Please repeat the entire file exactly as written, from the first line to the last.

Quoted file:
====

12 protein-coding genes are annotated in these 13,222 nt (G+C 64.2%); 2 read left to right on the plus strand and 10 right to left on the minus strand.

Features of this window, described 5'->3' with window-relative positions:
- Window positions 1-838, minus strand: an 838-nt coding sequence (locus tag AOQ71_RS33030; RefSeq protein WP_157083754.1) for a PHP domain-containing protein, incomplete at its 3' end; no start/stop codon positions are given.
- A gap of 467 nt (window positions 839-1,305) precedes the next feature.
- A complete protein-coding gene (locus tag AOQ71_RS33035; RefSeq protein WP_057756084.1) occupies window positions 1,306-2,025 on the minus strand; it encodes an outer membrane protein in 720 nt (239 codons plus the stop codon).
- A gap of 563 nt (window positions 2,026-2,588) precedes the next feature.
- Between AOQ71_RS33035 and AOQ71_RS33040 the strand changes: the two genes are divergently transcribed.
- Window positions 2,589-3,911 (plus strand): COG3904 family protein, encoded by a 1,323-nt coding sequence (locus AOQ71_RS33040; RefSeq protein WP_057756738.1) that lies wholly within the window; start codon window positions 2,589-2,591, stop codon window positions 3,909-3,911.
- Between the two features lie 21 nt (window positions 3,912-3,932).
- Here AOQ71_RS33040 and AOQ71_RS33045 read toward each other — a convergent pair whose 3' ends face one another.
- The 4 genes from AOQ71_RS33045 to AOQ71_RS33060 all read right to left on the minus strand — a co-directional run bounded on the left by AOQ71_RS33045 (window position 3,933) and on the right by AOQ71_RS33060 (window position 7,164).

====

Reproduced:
12 protein-coding genes are annotated in these 13,222 nt (G+C 64.2%); 2 read left to right on the plus strand and 10 right to left on the minus strand.

Features of this window, described 5'->3' with window-relative positions:
- Window positions 1-838, minus strand: an 838-nt coding sequence (locus tag AOQ71_RS33030; RefSeq protein WP_157083754.1) for a PHP domain-containing protein, incomplete at its 3' end; no start/stop codon positions are given.
- A gap of 467 nt (window positions 839-1,305) precedes the next feature.
- A complete protein-coding gene (locus tag AOQ71_RS33035; RefSeq protein WP_057756084.1) occupies window positions 1,306-2,025 on the minus strand; it encodes an outer membrane protein in 720 nt (239 codons plus the stop codon).
- A gap of 563 nt (window positions 2,026-2,588) precedes the next feature.
- Between AOQ71_RS33035 and AOQ71_RS33040 the strand changes: the two genes are divergently transcribed.
- Window positions 2,589-3,911 (plus strand): COG3904 family protein, encoded by a 1,323-nt coding sequence (locus AOQ71_RS33040; RefSeq protein WP_057756738.1) that lies wholly within the window; start codon window positions 2,589-2,591, stop codon window positions 3,909-3,911.
- Between the two features lie 21 nt (window positions 3,912-3,932).
- Here AOQ71_RS33040 and AOQ71_RS33045 read toward each other — a convergent pair whose 3' ends face one another.
- The 4 genes from AOQ71_RS33045 to AOQ71_RS33060 all read right to left on the minus strand — a co-directional run bounded on the left by AOQ71_RS33045 (window position 3,933) and on the right by AOQ71_RS33060 (window position 7,164).